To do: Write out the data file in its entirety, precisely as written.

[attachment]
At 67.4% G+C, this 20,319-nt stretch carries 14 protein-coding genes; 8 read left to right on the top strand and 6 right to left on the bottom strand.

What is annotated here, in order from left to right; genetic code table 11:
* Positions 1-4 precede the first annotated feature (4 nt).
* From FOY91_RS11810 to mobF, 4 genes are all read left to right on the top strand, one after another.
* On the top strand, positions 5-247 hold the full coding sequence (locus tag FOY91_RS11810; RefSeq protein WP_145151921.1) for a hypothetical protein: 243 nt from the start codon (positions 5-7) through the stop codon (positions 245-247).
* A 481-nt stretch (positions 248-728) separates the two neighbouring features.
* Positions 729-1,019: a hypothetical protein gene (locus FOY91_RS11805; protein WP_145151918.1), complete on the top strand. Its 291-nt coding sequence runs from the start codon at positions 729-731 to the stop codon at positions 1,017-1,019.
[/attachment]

At 67.4% G+C, this 20,319-nt stretch carries 14 protein-coding genes; 8 read left to right on the top strand and 6 right to left on the bottom strand.

What is annotated here, in order from left to right; genetic code table 11:
* Positions 1-4 precede the first annotated feature (4 nt).
* From FOY91_RS11810 to mobF, 4 genes are all read left to right on the top strand, one after another.
* On the top strand, positions 5-247 hold the full coding sequence (locus tag FOY91_RS11810; RefSeq protein WP_145151921.1) for a hypothetical protein: 243 nt from the start codon (positions 5-7) through the stop codon (positions 245-247).
* A 481-nt stretch (positions 248-728) separates the two neighbouring features.
* Positions 729-1,019: a hypothetical protein gene (locus FOY91_RS11805; protein WP_145151918.1), complete on the top strand. Its 291-nt coding sequence runs from the start codon at positions 729-731 to the stop codon at positions 1,017-1,019.